During the visit to Duhok Pela was attacked and shot by her uncle and his sons. Her uncle Rezkar Atroshi had shot Pela twice at the back in an upstair room of her family home, before her mother and sister Breen intervened.  Upon helping her downstairs, the women were met by Pela’s uncles Shivan Atroshi and his brother who pulled the women apart and shot Pela in the head despite her pleas for mercy.

Evidently the decision to kill Pela was made by a council of male relatives, led by Pela’s grandfather, Abdulmajid Atroshi on the grounds that Pela had brought dishonour to the clan. A comment by one of Pela’s uncles justifies this action – “If any of the unmarried girls is away from home for one night, she has to be killed”.

Breen and her mother decided to run away to the Swedish Embassy there to report the murder. They were only able to return unharmed to Sweden due to high-level political maneuvering and the dedicated work of a special unit in the Swedish National Criminal Investigation Department. It turned out Pela’s father Agid and her uncles arranged for Pela to go to Kurdistan so they could kill her. Her grandfather remained in Sweden, saying, according to the testimony of Pela’s younger sister Breen, “I will not set foot in Kurdistan until Pela is dead”.

“When we counted all the ones involved in the planning (of Pela’s murder) there were 11,” Inspector Algamo of Sweden said.   Breen subsequently testified against her relatives and in October 1999, however given the complexity of Pela’s case – her grandfather, father and uncles Rezhar being Swedish, her other uncle Shivan being Australian, and some other family members being Iraqi- search and prosecution was immensely difficult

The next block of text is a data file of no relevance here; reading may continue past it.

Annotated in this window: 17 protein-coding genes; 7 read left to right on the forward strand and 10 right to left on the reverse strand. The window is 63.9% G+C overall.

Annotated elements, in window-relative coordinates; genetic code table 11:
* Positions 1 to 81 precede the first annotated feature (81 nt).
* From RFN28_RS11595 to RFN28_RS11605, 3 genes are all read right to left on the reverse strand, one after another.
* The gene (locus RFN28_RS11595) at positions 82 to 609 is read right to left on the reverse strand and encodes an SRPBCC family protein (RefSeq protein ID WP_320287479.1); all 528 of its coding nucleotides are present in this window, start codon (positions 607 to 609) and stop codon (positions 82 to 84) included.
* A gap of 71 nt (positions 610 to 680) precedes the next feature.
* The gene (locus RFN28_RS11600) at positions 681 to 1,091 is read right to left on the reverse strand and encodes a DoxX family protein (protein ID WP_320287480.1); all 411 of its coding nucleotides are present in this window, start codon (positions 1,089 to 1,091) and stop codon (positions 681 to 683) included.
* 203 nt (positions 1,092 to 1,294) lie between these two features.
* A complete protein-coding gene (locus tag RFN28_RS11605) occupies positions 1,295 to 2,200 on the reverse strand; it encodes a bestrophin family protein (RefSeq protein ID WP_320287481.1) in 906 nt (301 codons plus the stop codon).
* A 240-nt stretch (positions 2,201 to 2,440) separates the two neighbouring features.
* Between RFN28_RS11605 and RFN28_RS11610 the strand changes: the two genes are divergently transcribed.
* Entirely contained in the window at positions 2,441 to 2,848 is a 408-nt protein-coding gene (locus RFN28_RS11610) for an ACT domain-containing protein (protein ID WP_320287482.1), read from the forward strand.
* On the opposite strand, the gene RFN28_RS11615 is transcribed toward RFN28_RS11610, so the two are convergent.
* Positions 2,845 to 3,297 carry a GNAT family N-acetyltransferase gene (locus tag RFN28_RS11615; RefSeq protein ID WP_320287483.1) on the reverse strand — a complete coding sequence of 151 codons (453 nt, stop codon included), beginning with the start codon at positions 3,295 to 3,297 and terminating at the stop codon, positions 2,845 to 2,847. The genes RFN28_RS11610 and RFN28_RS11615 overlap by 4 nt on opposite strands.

On January 12, 2001, the Stockholm City Court convicted two of Pela’s uncles of her murder and sentenced them to life imprisonment. Their sentences were confirmed on appeal. Pela’s father Agid remained in Kurdistan and is still wanted for murder in Sweden. Back in Iraq, an Iraqi Kurdish court eventually sentenced him and Pela’s uncle for just five months probation because their motives were “honourable.” In their home town in Iraq, honour killings are considered minor crimes, and the Atroshi clan are held in high regard. Her grandfather Abdet Abdulmajid Atroshi and one of the uncles – Shivan Atroshi have never been caught.

Due to Breen’s bravery in speaking with police and appearing in the trial to give testimony some justice was served in this case. Speaking to the media she said “My uncles wanted to restore the family honour, but I in return had to restore the honour of Pela,”. Following multiple death threats, Breen is forced to live in a secret location in Sweden. “My father’s family is after me to re-establish the family honour again. They want to kill me. I’m not safe,” she says. She does not regret that she testified against the men in her family for the sake of her sister.

In Sweden, Pela is honoured by the Swedish National Association GAPF: “Never forget Pela and Fadime” which is an organization urging the society to take its responsibility against honour related crimes.

 

Pela’s love for her family and decision to return to them and compromise to their wishes could not save her from cruel intent. Her final act was one of love and loyalty, while theirs was of brutal malice. We will remember Pela for that love, for her loving and giving nature. We stand behind Breen and women like her who risk life to for the sake of truth and justice.

 

“Dear daughter, dear sister, dear friend.

Your love is the air that lifts us,

Lightens our hearts,

And soothes our minds.

To give as truly

As you did,

Is the very strength

That will someday shine…”

– MEMINI